“Our hypothesis was that it would learn to recognize common objects in those videos,” the researchers said.
“Indeed, to our amusement, one of our artificial neurons learned to respond strongly to pictures of… cats,” they continued.
“Remember that this network had never been told what a cat was, nor was it given even a single image labeled as a cat.”
The computer, essentially, discovered for itself what a cat looked like, according to Dean and Ng.
The computations were spread across an “artificial neural network” of 16,000 processors and a billion connections in Google data centers.
The small-scale “newborn brain” was shown YouTube images for a week to see what it would learn.
“It ‘discovered’ what a cat looked like by itself from only unlabeled YouTube stills,” the researchers said.
“That’s what we mean by self-taught learning.”
Google researchers are building a larger model and are working on ways to apply the artificial neural network approach to improve technology for speech recognition and natural language modeling, according to Dean and Ng.
“Someday this could make the tools you use every day work better, faster, and smarter,” they said.
Dean and Ng conceded that there is a long road ahead, since an adult human brain has around 100 trillion connections.
Google X Lab headed by company co-founder Sergey Brin is known for its work on innovations such as a self-driving car and “Terminator” film style glasses that provide Internet information about what is being seen.
LOS ANGELES: Yahoo is ditching its provider of on-demand music, Rhapsody, for a similar service provided by Swedish subscription-music service Spotify.
The changes to the Yahoo Music site are expected to be complete by early Wednesday. Spotify’s rollout across the rest of Yahoo will take longer. Rhapsody had been a Yahoo partner since February 2008.
Yahoo visitors will soon be able to hit a play button and have songs play without leaving the website, while the previous incarnation required users to navigate away from the page, said Yahoo spokeswoman Lisa Goodwin.
Yahoo Inc. will also create an app for the Spotify platform that will provide original content like artist profiles.
Spotify is free on computers but users who pay $10 a month can choose songs for playback on mobile devices.
Cost: Rs 19,999
Rating: 4 Stars ****
Specifications: 3.7-inch touchscreen (800 x 480 pixels), 1Ghz processor, 512MB RAM, 4GB + microSD, 5MP rear camera, Android 4.0, 115 grams
Positives: Unibody construction, fantastic display, great camera, outstanding audio output
Negatives: Average battery life, no front camera, no TV-out, only 1GB storage accessible for user
NEW DELHI: For the One V, HTC chose to go with unibody metal construction, which not only makes the phone sturdier but also makes it look much better than the usual glossy phones. Taking a cue from the design of the HTC Hero and Legend, the One V also has a pronounced lip. The battery is not user removable while the SIM and microSD slot are under a small slide-out cover on the lower half of the device.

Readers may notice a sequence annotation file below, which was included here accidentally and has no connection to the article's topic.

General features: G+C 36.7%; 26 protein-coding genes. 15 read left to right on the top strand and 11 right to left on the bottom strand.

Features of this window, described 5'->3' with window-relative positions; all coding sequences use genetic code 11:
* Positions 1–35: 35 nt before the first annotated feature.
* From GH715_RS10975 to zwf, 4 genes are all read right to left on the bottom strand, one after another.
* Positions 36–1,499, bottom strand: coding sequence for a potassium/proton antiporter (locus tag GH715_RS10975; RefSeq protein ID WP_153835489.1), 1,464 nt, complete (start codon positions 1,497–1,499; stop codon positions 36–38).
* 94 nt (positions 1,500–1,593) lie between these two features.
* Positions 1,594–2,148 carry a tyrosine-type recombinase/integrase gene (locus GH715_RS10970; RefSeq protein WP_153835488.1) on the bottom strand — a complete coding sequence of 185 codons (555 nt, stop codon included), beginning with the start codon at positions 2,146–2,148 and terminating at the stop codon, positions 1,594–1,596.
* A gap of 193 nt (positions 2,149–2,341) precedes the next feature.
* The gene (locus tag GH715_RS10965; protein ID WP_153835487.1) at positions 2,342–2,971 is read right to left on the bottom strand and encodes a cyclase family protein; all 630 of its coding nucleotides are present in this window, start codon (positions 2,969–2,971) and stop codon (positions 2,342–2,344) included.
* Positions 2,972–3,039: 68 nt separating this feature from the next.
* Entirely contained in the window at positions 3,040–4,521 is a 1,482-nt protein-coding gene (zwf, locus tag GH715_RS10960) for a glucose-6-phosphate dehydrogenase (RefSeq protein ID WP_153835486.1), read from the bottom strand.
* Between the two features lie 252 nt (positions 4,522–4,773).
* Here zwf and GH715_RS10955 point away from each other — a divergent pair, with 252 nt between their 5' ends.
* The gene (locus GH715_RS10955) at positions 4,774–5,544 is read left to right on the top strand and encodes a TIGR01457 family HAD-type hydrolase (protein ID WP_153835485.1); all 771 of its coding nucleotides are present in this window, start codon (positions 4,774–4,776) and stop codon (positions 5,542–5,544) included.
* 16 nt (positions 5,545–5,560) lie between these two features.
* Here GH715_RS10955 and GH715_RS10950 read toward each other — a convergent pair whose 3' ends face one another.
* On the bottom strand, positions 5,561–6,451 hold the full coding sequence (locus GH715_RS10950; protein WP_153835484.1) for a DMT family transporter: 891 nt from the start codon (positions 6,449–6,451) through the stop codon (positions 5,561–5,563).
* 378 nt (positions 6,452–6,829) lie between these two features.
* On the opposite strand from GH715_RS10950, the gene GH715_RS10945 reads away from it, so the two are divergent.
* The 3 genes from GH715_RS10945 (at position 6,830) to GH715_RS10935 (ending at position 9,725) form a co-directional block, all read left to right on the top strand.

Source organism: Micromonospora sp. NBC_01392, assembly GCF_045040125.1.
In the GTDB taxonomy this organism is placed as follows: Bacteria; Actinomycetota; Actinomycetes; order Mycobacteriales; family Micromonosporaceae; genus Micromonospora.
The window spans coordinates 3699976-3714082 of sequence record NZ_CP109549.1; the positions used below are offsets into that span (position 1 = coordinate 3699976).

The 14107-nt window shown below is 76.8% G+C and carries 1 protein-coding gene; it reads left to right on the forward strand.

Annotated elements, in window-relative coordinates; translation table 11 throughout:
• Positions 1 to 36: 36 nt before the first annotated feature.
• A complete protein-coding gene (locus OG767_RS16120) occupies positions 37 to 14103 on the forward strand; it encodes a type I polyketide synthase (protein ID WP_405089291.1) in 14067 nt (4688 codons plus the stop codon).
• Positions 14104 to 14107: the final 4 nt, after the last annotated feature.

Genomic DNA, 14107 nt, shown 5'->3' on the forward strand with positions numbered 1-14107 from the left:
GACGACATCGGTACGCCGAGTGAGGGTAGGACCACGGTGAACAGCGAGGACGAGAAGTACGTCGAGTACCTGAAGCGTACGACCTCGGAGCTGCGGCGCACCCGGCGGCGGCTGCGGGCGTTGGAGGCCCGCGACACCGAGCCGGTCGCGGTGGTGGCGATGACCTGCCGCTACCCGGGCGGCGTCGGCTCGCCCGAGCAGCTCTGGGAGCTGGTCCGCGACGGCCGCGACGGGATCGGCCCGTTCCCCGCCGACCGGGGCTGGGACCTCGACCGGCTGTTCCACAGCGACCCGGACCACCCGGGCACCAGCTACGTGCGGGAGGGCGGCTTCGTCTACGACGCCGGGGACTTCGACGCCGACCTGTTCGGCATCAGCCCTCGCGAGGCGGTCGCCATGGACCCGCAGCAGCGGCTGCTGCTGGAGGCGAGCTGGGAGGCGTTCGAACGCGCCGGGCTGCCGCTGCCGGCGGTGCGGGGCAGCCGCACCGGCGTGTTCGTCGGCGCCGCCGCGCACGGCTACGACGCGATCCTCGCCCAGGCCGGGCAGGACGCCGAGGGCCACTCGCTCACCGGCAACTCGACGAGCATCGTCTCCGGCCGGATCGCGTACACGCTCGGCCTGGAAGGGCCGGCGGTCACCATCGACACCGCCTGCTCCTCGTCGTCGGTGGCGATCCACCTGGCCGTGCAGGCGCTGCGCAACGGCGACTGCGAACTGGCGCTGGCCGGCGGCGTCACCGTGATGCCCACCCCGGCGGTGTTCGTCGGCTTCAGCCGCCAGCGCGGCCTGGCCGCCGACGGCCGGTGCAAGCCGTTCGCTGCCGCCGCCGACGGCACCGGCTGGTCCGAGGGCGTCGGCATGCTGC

Up front you have a beautiful 3.7-inch display with excellent touch response and sharp output – quite like the more expensive HTC One X. In fact, the One V also has the same Sense 4.0 interface as the One X, which, in our opinion, is one of the best user interfaces for Android.
Where performance is concerned, the One V is great for day-to-day use, but it isn’t meant for power users and serious multi-taskers. We felt a slight sluggishness creep in when a lot of apps were running in the background – a common issue with many Android smartphones with 512MB RAM. Also, out of the built in 4GB storage, only 1GB is user accessible. Multimedia audio output is fantastic thanks to the integrated Beats Audio technology.
The 5MP shooter on the rear takes beautiful images in daytime as well as in low light situations. Because it has a similar camera interface as the One X, the One V is also capable of shooting images quickly in burst mode, simultaneously shooting images and videos and has many photo effects to play around with. Video recording is top notch as well and can be done at 720p HD resolution. The 1500mAh battery lasts just a day, similar to most other Android smartphones Overall, HTC’s One V is a great option if you are looking for a sub Rs 20,000 smartphone. It scores on looks, build quality, display, multimedia performance and camera quality. For about the same price, you can consider LG’s Optimus L7 (Rs 19,000) that runs Android 4.0 on a similar hardware but offers a larger 4.3-inch display, NFC connectivity, front camera and a larger 1700mAh battery.
Reading a review for a cellphone today will see you confront stacks of technical jargon. ET offers a quick guide, some associated terms and some of the more important considerations
Today, we have displays of different sizes and compositions, each one claiming to be better than the other.
Associated Terms: AMOLED, LCD, Super LCD, Retina, PPI, ClearBlack. What you need to know: Bigger displays might look better but also drain battery life. And while we recommend going for the highest resolution screen within your budget, do remember to check if the apps you want to use support that resolution. As for the AMOLED vs LCD debate, we advise you to trust your eyes to ‘see’ which one works best for you. As a general rule, AMOLEDs are brighter and produce richer colours, but LCDs render text better.